This is an excerpt from Second Opinion, a weekly roundup of health and medical science news emailed to subscribers every Saturday morning. If you haven’t subscribed yet, you can do that by clicking here.
The end of the pandemic may be finally within sight in Canada, after incredible progress has been made battling back the spread of COVID-19 with widespread vaccination uptake and dogged adherence to strict public health measures across the country.
More than 15 months of immeasurably hard work is now paying off, and we’re poised to cross the finish line and possibly shift our focus to helping other countries get there sooner for the greater good of humanity.
Canadians should be rewarded for their efforts to end the third (and hopefully last) wave of COVID-19 and soon return to a somewhat normal pre-pandemic style of life — without the constant fear of the unknown that lies ahead with this relentless virus.
But nothing is set in stone with COVID-19, and that uncertainty in the coming weeks and months is dividing experts on what to do next — leading some to call for reopening more quickly, while others suggest we move more cautiously as the pandemic recedes.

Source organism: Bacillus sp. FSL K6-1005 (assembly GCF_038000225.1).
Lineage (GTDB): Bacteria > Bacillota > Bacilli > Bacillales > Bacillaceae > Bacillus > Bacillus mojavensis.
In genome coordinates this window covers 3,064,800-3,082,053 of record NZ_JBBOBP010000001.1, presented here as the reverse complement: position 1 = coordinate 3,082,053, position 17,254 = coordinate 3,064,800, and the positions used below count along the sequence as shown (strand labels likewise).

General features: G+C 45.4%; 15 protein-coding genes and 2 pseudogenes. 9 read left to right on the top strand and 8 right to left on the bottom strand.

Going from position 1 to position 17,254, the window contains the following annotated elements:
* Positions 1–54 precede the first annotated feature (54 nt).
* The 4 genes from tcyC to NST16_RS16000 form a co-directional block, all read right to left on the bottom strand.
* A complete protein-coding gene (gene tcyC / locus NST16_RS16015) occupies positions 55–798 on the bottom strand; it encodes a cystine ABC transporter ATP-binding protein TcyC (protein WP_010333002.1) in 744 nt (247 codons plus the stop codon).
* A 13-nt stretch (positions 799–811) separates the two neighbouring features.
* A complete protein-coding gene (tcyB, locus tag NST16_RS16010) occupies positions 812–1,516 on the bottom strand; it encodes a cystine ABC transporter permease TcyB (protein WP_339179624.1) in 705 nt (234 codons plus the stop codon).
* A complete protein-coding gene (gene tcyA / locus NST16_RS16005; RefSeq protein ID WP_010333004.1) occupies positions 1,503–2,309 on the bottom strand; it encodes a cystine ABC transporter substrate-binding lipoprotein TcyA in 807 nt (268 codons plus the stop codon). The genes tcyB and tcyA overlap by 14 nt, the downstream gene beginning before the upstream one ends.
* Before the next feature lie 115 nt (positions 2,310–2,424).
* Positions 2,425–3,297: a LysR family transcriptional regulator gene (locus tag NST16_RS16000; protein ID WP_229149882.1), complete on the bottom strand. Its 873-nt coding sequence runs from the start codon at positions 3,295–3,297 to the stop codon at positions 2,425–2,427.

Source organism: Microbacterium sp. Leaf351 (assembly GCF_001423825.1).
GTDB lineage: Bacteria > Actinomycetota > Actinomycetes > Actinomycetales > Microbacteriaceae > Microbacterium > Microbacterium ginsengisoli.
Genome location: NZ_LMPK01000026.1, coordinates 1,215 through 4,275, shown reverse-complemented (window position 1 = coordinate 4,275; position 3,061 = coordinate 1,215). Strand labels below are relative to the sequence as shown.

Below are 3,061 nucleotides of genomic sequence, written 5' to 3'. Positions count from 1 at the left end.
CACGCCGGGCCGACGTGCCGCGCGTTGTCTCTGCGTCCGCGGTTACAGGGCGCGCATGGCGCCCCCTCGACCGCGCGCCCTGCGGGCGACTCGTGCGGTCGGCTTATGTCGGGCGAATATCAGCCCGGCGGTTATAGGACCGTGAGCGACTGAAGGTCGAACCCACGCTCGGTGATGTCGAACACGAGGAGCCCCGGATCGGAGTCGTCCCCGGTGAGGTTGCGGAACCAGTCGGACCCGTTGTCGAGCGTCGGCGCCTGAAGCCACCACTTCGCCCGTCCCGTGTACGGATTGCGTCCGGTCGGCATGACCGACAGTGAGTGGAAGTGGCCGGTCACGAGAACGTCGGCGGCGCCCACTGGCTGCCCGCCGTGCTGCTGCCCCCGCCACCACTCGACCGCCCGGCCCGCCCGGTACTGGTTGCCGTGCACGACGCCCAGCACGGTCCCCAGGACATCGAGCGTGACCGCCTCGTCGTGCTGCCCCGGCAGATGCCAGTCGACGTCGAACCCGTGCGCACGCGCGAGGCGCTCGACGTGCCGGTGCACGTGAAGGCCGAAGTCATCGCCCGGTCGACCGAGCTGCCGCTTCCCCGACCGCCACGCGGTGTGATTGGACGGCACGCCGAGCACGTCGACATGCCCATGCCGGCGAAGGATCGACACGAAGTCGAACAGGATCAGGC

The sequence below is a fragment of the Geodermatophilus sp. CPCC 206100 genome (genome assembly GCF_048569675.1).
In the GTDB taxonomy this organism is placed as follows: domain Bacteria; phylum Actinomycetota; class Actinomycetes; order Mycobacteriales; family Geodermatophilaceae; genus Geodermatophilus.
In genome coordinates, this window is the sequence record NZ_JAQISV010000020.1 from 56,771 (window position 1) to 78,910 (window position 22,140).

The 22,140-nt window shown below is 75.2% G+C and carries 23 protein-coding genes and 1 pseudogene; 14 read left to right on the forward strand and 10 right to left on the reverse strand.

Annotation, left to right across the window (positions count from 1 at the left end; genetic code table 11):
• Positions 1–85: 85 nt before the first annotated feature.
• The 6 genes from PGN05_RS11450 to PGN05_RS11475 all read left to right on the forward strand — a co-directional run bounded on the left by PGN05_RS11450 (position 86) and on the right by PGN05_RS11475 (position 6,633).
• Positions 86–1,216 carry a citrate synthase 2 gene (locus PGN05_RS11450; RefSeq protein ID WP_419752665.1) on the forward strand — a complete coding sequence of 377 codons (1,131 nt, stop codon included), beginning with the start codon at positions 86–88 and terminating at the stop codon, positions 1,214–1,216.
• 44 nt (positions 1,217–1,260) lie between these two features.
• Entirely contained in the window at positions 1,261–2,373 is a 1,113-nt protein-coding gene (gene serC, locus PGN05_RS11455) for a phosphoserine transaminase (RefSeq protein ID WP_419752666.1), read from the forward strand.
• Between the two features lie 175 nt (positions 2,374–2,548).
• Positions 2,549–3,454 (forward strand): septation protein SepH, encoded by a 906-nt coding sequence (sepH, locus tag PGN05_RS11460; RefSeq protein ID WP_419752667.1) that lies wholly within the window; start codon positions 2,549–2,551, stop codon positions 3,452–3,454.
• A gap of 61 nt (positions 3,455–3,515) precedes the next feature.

Delta variant poses new ‘challenge’
One wildcard Canada has been dealt in recent weeks is the highly transmissible delta variant, also known as B.1.617.2, which could single-handedly disrupt our endgame plans and make our vaccination targets even more pressing.
“The issue is delta. We’re obviously much better off than we were in March, but we’re facing the same challenge,” said Dr. Allison McGeer, a medical microbiologist and infectious disease specialist at Toronto’s Mount Sinai Hospital.
“Three months ago, before we had delta, it really did look like we were all going to get vaccinated and it was going to be fine — but this virus is just more difficult than that.”
Dr. Michael Gardam, an infectious diseases expert in Toronto and acting CEO for Health PEI, says he’s approaching the summer with “cautious optimism.”
“If it weren’t for the delta variant, I think there would be a lot more optimism. But I think that we still have the majority of Canadians who are not really protected,” he said.